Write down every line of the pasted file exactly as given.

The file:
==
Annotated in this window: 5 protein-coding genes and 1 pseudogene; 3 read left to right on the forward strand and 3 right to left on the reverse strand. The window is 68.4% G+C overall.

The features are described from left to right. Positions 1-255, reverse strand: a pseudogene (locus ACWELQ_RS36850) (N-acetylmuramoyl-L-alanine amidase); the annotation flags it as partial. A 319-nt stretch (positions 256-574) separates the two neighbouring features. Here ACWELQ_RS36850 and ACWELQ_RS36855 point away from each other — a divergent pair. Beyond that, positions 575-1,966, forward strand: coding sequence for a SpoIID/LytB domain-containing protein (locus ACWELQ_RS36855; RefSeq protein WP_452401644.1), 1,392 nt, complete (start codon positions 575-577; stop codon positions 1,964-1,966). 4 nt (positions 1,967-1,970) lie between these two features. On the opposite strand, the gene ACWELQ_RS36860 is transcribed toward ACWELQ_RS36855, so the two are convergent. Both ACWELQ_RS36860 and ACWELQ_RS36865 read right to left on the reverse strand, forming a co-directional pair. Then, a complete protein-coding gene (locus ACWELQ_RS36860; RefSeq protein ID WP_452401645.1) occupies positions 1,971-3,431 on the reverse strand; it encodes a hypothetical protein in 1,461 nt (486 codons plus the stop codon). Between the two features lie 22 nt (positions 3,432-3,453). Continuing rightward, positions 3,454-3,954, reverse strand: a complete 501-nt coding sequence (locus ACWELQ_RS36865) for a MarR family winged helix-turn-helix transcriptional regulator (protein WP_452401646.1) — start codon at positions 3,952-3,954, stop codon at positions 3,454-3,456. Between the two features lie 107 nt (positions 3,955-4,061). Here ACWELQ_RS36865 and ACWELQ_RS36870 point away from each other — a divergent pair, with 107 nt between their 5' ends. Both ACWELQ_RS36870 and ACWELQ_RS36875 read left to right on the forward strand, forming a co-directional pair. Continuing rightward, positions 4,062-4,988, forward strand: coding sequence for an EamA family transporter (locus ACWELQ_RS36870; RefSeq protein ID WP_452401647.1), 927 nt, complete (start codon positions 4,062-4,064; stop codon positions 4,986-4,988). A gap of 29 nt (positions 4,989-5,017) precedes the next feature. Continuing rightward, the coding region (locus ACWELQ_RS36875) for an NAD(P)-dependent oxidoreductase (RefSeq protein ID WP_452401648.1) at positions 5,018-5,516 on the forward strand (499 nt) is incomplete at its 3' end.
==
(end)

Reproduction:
Annotated in this window: 5 protein-coding genes and 1 pseudogene; 3 read left to right on the forward strand and 3 right to left on the reverse strand. The window is 68.4% G+C overall.

The features are described from left to right. Positions 1-255, reverse strand: a pseudogene (locus ACWELQ_RS36850) (N-acetylmuramoyl-L-alanine amidase); the annotation flags it as partial. A 319-nt stretch (positions 256-574) separates the two neighbouring features. Here ACWELQ_RS36850 and ACWELQ_RS36855 point away from each other — a divergent pair. Beyond that, positions 575-1,966, forward strand: coding sequence for a SpoIID/LytB domain-containing protein (locus ACWELQ_RS36855; RefSeq protein WP_452401644.1), 1,392 nt, complete (start codon positions 575-577; stop codon positions 1,964-1,966). 4 nt (positions 1,967-1,970) lie between these two features. On the opposite strand, the gene ACWELQ_RS36860 is transcribed toward ACWELQ_RS36855, so the two are convergent. Both ACWELQ_RS36860 and ACWELQ_RS36865 read right to left on the reverse strand, forming a co-directional pair. Then, a complete protein-coding gene (locus ACWELQ_RS36860; RefSeq protein ID WP_452401645.1) occupies positions 1,971-3,431 on the reverse strand; it encodes a hypothetical protein in 1,461 nt (486 codons plus the stop codon). Between the two features lie 22 nt (positions 3,432-3,453). Continuing rightward, positions 3,454-3,954, reverse strand: a complete 501-nt coding sequence (locus ACWELQ_RS36865) for a MarR family winged helix-turn-helix transcriptional regulator (protein WP_452401646.1) — start codon at positions 3,952-3,954, stop codon at positions 3,454-3,456. Between the two features lie 107 nt (positions 3,955-4,061). Here ACWELQ_RS36865 and ACWELQ_RS36870 point away from each other — a divergent pair, with 107 nt between their 5' ends. Both ACWELQ_RS36870 and ACWELQ_RS36875 read left to right on the forward strand, forming a co-directional pair. Continuing rightward, positions 4,062-4,988, forward strand: coding sequence for an EamA family transporter (locus ACWELQ_RS36870; RefSeq protein ID WP_452401647.1), 927 nt, complete (start codon positions 4,062-4,064; stop codon positions 4,986-4,988). A gap of 29 nt (positions 4,989-5,017) precedes the next feature. Continuing rightward, the coding region (locus ACWELQ_RS36875) for an NAD(P)-dependent oxidoreductase (RefSeq protein ID WP_452401648.1) at positions 5,018-5,516 on the forward strand (499 nt) is incomplete at its 3' end.